Dementia, not Alzheimer'sby Sea Stachura, Minnesota Public Radio
St. Paul, Minn. — Doctors at the Mayo Clinic have found that young people who develop dementia often don't actually have Alzheimer's.
Neurologist Brendan Kelley wanted to understand why some patients in their 20s and 30s developed severe dementia.
By studying MRIs and other medical data, Kelley found that about a third of the patients suffered from neuro-degenerative diseases and not early-onset Alzheimers.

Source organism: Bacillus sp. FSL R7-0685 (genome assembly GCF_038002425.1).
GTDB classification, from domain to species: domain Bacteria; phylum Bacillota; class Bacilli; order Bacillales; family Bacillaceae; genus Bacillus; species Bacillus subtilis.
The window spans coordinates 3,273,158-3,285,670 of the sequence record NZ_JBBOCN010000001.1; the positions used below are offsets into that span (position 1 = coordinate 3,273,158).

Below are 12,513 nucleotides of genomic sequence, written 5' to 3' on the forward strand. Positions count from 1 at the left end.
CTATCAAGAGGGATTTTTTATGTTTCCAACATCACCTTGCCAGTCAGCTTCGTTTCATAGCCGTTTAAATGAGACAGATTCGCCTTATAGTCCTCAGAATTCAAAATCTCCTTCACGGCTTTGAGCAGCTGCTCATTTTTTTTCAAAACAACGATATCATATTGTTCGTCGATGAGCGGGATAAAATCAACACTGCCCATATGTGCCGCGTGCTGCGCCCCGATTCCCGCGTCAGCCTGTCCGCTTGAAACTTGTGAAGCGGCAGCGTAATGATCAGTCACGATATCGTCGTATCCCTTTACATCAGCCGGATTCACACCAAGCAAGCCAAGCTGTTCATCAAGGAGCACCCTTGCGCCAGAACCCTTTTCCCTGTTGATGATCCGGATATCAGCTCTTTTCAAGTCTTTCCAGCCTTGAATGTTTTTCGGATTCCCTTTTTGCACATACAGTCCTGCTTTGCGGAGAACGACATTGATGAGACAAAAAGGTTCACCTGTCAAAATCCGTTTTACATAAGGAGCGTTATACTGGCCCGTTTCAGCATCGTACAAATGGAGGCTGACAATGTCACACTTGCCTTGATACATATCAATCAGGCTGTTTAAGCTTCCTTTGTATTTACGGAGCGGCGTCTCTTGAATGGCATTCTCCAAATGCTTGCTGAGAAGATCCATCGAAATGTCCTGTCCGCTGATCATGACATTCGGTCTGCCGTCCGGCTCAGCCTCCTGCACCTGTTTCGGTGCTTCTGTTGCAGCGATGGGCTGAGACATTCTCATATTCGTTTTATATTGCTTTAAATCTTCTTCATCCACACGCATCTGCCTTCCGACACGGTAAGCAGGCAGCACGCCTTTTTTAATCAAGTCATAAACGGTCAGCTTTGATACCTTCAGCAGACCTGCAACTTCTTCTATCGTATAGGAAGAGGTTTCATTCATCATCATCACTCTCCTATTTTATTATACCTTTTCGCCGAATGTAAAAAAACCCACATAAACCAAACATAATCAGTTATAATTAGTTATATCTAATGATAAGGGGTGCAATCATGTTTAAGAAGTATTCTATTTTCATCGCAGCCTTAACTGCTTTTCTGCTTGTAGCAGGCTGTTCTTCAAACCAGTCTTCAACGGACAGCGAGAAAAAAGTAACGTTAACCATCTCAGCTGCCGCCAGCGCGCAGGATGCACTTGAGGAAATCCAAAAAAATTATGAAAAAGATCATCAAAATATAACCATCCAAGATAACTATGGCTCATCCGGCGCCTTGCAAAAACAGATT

"We also identified a number of patients, about 20 percent, experienced what we would term auto-immune or inflamatory disorders. Among that 20 percent, about half of those the neurological decline was caused by multiple sclerosis," Kelley said.
Kelley says many of these diseases are treatable, which means doctors can help young patients make some recovery.